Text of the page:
Med Students Raising Awareness of Opioid Intoxication

Posted on December 14, 2023
Lance Crawford

Ben Loftis, Macy McCollister, Naden Kreitz data-lightbox='featured'
Ben Loftis, left, Macy McCollister and Naden Kreitz, all students in the Frederick P. Whiddon College of Medicine are speaking to South students about opioid intoxication. Their presentation includes how to recognize symptoms and what steps to take if someone is suffering from opioid intoxication.

In one of Naden Kreitz’s classes last year in the Frederick P. Whiddon College of Medicine, a guest speaker shared a story of how his son died from an opioid overdose.

“The lecture revealed to me that it was a preventable death,” said Kreitz, now a third-year student. “My fellow med students Ben Loftis and Macy McCollister were also impacted by this story, and we realized there was a need for education on how to recognize opioid intoxication and adequately respond.”

According to the Centers for Disease Control and Preventions, there were 82,998 opioid-involved deaths in the United States in 2022.

As an undergraduate student at South, Kreitz was a member of the Sigma Chi fraternity. That gave him the idea of starting an education campaign through Greek organizations. It was a logical first step. 

 “Greek members are often leaders on campus,” he said, “and it was my intention that they would take this information and share it with others to spread awareness.”

Kreitz, Loftis and McCollister contacted the presidents of South’s Greek organizations and began giving 20-minute presentations this semester. They also handed out information sheets to those in attendance.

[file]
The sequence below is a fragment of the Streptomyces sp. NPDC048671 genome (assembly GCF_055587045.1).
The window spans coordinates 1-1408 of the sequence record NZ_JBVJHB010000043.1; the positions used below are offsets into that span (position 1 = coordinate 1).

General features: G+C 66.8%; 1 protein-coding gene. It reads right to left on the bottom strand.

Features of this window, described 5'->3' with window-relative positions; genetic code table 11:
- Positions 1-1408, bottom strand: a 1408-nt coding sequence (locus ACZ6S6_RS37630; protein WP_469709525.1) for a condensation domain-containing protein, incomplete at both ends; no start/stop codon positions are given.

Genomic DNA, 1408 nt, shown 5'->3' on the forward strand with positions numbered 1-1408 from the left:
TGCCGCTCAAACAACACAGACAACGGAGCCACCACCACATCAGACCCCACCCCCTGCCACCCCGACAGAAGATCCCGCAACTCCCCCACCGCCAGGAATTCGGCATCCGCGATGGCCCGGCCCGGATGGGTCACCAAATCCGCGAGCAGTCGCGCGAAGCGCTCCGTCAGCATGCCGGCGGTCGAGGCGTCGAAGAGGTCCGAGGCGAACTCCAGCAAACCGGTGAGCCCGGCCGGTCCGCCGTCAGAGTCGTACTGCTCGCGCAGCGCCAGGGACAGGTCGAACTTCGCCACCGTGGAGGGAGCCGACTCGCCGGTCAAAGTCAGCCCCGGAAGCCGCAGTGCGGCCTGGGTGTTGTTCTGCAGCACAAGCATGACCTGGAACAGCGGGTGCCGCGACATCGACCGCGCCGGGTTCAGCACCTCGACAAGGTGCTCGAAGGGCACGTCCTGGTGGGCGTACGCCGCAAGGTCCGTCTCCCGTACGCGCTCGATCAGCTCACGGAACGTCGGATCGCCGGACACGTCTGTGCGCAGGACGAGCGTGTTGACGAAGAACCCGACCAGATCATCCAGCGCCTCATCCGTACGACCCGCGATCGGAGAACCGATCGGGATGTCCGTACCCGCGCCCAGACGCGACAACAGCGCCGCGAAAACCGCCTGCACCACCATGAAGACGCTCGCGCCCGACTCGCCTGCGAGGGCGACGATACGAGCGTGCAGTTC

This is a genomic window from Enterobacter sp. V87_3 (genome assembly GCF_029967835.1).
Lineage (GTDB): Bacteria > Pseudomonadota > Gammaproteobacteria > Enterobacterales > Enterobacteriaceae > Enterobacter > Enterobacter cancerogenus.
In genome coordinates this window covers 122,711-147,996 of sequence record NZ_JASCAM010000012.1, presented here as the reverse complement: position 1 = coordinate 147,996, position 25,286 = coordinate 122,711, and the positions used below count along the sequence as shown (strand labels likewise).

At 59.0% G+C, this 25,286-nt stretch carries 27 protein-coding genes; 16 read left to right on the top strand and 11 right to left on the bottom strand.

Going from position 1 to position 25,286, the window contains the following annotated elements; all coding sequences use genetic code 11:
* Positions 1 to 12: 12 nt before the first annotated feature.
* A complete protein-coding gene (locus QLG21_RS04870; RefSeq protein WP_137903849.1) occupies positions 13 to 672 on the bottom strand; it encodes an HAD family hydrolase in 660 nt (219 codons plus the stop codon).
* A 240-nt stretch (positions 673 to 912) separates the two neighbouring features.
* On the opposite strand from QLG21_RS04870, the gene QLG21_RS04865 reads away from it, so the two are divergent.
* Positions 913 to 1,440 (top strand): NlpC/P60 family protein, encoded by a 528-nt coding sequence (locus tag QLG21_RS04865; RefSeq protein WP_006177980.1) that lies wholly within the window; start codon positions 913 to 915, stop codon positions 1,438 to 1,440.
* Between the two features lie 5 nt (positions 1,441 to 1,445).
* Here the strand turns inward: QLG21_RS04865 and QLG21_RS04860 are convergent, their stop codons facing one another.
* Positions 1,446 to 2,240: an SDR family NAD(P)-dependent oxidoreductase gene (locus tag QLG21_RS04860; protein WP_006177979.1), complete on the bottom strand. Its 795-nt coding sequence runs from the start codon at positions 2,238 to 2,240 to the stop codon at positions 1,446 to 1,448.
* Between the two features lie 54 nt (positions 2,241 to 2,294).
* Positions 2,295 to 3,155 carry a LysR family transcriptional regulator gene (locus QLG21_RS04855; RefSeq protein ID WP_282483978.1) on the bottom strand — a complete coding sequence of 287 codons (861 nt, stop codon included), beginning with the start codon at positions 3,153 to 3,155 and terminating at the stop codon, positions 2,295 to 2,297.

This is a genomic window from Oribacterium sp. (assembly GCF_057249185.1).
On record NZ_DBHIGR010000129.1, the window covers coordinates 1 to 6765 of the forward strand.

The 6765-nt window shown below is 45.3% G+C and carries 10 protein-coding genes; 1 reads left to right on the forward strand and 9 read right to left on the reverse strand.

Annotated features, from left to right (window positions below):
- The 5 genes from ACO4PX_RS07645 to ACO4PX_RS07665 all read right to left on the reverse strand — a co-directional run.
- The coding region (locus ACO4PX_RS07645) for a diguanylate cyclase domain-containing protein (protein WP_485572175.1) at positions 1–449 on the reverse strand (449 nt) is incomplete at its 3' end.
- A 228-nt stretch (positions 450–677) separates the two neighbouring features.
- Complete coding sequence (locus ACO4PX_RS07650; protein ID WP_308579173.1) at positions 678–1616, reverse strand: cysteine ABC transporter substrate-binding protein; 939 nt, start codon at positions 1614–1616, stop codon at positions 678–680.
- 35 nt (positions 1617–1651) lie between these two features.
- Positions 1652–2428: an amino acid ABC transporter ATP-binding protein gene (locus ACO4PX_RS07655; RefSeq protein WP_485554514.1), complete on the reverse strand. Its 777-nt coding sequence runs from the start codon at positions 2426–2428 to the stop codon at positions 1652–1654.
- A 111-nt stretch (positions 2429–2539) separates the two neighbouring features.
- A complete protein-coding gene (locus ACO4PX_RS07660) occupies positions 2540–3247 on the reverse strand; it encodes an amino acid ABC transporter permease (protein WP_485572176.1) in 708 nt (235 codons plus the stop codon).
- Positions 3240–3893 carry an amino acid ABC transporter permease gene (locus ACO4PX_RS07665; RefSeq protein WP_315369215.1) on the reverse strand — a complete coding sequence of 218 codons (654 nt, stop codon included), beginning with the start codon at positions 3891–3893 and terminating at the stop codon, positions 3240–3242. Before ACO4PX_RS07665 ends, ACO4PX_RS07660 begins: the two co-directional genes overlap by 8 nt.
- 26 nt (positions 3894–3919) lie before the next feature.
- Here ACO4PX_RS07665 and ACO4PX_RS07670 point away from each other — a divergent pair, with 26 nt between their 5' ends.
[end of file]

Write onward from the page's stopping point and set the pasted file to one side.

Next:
“The students were beyond receptive to the presentation and would ask multiple questions,” Kreitz said. “Many students today probably know of a person from their hometown or in their circle of influence that has had an opioid intoxication incident, so it really was able to hit home.”

Kreitz said someone suffering from opioid intoxication can easily be mistaken as having too much to drink, so it’s important to know the differences. In their presentations, the students highlight four signs that indicate opioid intoxication and can remembered with the acronym BLUE

B: Breathing is shallow/absent 

L: Lips will turn blue/skin will be cold 

U: Unresponsive 

E: Eyes will have pinpoint pupils

“It was enlightening to learn that someone who has taken opioids may just look like they have had too much to drink,” said Carson James, Pi Kappa Phi president. “This reality is a little scary, but very helpful when determining if someone is in need of medical help.” 

The presentations also include education on naloxone, often known by its brand name Narcan, an opioid antagonist – meaning that it binds to opioid receptors and can reverse and block the effects of opioids. Kreitz, Loftis and McCollister give each chapter a package of Naloxone and information on how to use it.

“I’m encouraged to see college students are receptive to hearing from other peers about health issues,” he said. “It also reveals that the Whiddon College of Medicine can play a major role in health education for undergraduate students.”

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